Swift Justice?

Gabriel Schoenfeld points out in the Weekly Standard that the administration’s nominee to be general counsel of the Army, Solomon B. Watson IV, was general counsel of the New York Times when it broke the story of the Treasury’s program to uncover terrorist financing.

Watson has drawn fire for his role in allowing the disclosure of that program. Certainly the Times deserves a black eye for that disclosure, which even its own public editor ended up condemning — admitting, “I haven’t found any evidence in the intervening months that the surveillance program was illegal.”

Maybe Watson was not involved in the Times’s decision to publish the story, although given the extraordinary Treasury effort to persuade the Times not to publish, it would be a surprise if it didn’t ask its general counsel whether it could legally disclose the program — and whether the program it was disclosing was itself legal.  If they had a client that made decisions like that without consulting them, most lawyers wouldn’t stick around as general counsel very long.

Most Americans haven’t focused on this breach of security because it  the Treasury program was deservedly treated as a nonstory in this country.  The Our inattention to the Times’s breach is a mistake on our part.  In fact this may be one of the most damaging national security breaches the Times has ever committed, since the European overreaction to the story has crippled a valuable program. For context, I’ve pasted below as an explanation of the matter a longish excerpt from Skating on Stilts, my book on technology and terrorism, due out in June:

It worked. Treasury later credited the program with allowing it to track and capture the mastermind behind the Bali bombings that killed two hundred people. The program was also said to have allowed Treasury to identify and convict a Brooklyn man who had laundered $200,000 for al Qaeda.

Alas, the program was soon to lose much of its value. In June 2006, The New York Times evidently decided that the program must be scandalous; over the vehement objections of the Treasury, it published a lengthy expose about it. The Public Editor of The New York Times would later conclude that the paper had been wrong to compromise the secret program…. But by then it was too late. The New York Times had managed to create a storm over the program in Europe.

SWIFT’s American CEO, who had defended the program as necessary to combat terrorism, retired in 2007. He was replaced by a Spaniard. Shortly thereafter, SWIFT announced that it would restructure its data systems to store data on European transactions only in Switzerland.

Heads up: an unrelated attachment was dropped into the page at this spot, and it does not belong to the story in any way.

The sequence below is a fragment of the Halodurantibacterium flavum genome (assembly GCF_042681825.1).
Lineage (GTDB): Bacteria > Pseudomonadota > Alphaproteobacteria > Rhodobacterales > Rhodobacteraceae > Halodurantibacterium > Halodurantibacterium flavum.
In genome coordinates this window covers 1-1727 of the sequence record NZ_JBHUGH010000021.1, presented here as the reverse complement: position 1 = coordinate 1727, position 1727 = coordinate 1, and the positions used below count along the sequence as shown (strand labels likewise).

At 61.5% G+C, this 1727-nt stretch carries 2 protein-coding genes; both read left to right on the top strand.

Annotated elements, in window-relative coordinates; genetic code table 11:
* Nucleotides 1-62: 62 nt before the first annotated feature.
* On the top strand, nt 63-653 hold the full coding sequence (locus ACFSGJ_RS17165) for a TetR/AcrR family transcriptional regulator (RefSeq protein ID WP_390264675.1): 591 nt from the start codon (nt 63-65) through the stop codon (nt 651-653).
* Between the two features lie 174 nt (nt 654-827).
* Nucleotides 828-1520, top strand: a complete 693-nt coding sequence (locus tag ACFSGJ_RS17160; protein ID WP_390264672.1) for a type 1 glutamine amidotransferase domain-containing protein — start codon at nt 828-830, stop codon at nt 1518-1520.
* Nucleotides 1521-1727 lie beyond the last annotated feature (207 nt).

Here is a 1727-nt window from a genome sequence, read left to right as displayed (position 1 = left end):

European privacy bureaucrats crowed that they had crippled the American program, at least as far as European terror finance was concerned: “the creation of a new operation centre in Switzerland … means personal data in intra-European transactions will no longer be processed in the US.” The Belgian data protection authority also cited the new Swiss center favorably when it announced in early 2008 that SWIFT actually hadn’t broken Belgian law.

Coincidence? Nope. SWIFT admitted that pressure from the privacy bureaucrats was one of the reasons it adopted the new architecture: “Distributed architecture will improve resilience, add capacity, control long-term average message costs, and alleviate European data protection concerns.”  In short, it’s pretty clear that SWIFT was forced to withhold European terrorist financing information from Treasury by European government officials.

…Having made a mess of an effective U.S. terrorism program without substantially serving privacy, some in Brussels tried to minimize the damage. The European Commission negotiated an agreement to give the United States access to intra-European bank transfer data even after the Swiss operations center is set up–but only if Treasury continued to live up to European standards.

Remarkably, even this was too much for the privacy campaigners of Europe. In the first exercise of new authorities granted to it by the Lisbon treaty, the European Parliament rejected the agreement, essentially creating a European safe haven for terrorist finance.

Update:  Modest edits shown in strike-through and bold to clarify an ambiguity in the original.

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